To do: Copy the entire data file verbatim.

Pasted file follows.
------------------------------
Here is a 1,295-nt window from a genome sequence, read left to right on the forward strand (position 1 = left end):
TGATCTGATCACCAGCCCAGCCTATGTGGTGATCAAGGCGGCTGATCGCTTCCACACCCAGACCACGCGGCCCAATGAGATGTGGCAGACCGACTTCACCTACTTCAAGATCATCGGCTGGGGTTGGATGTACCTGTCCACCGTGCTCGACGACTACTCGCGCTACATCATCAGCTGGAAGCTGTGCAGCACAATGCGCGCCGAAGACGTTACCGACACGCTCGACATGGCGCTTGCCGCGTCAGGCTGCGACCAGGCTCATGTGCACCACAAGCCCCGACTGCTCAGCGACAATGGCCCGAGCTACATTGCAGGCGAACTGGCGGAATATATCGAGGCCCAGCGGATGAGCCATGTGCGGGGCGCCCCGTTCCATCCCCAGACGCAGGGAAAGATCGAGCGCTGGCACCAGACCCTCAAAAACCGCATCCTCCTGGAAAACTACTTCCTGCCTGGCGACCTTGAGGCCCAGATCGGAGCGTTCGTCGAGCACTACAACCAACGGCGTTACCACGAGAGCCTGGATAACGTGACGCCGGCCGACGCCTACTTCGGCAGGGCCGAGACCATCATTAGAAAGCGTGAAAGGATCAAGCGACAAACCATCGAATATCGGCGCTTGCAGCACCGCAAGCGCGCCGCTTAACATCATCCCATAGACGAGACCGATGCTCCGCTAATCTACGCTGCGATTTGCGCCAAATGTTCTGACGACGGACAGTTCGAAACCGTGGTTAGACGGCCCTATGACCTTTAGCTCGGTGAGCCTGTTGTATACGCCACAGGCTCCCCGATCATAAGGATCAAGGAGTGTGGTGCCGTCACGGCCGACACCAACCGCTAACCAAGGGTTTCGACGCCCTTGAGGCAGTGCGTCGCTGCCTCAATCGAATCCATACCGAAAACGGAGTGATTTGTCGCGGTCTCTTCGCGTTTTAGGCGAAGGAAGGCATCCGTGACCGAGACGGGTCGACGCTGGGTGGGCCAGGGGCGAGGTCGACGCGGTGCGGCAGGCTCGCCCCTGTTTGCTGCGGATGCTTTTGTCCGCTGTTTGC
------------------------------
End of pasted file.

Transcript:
Here is a 1,295-nt window from a genome sequence, read left to right on the forward strand (position 1 = left end):
TGATCTGATCACCAGCCCAGCCTATGTGGTGATCAAGGCGGCTGATCGCTTCCACACCCAGACCACGCGGCCCAATGAGATGTGGCAGACCGACTTCACCTACTTCAAGATCATCGGCTGGGGTTGGATGTACCTGTCCACCGTGCTCGACGACTACTCGCGCTACATCATCAGCTGGAAGCTGTGCAGCACAATGCGCGCCGAAGACGTTACCGACACGCTCGACATGGCGCTTGCCGCGTCAGGCTGCGACCAGGCTCATGTGCACCACAAGCCCCGACTGCTCAGCGACAATGGCCCGAGCTACATTGCAGGCGAACTGGCGGAATATATCGAGGCCCAGCGGATGAGCCATGTGCGGGGCGCCCCGTTCCATCCCCAGACGCAGGGAAAGATCGAGCGCTGGCACCAGACCCTCAAAAACCGCATCCTCCTGGAAAACTACTTCCTGCCTGGCGACCTTGAGGCCCAGATCGGAGCGTTCGTCGAGCACTACAACCAACGGCGTTACCACGAGAGCCTGGATAACGTGACGCCGGCCGACGCCTACTTCGGCAGGGCCGAGACCATCATTAGAAAGCGTGAAAGGATCAAGCGACAAACCATCGAATATCGGCGCTTGCAGCACCGCAAGCGCGCCGCTTAACATCATCCCATAGACGAGACCGATGCTCCGCTAATCTACGCTGCGATTTGCGCCAAATGTTCTGACGACGGACAGTTCGAAACCGTGGTTAGACGGCCCTATGACCTTTAGCTCGGTGAGCCTGTTGTATACGCCACAGGCTCCCCGATCATAAGGATCAAGGAGTGTGGTGCCGTCACGGCCGACACCAACCGCTAACCAAGGGTTTCGACGCCCTTGAGGCAGTGCGTCGCTGCCTCAATCGAATCCATACCGAAAACGGAGTGATTTGTCGCGGTCTCTTCGCGTTTTAGGCGAAGGAAGGCATCCGTGACCGAGACGGGTCGACGCTGGGTGGGCCAGGGGCGAGGTCGACGCGGTGCGGCAGGCTCGCCCCTGTTTGCTGCGGATGCTTTTGTCCGCTGTTTGC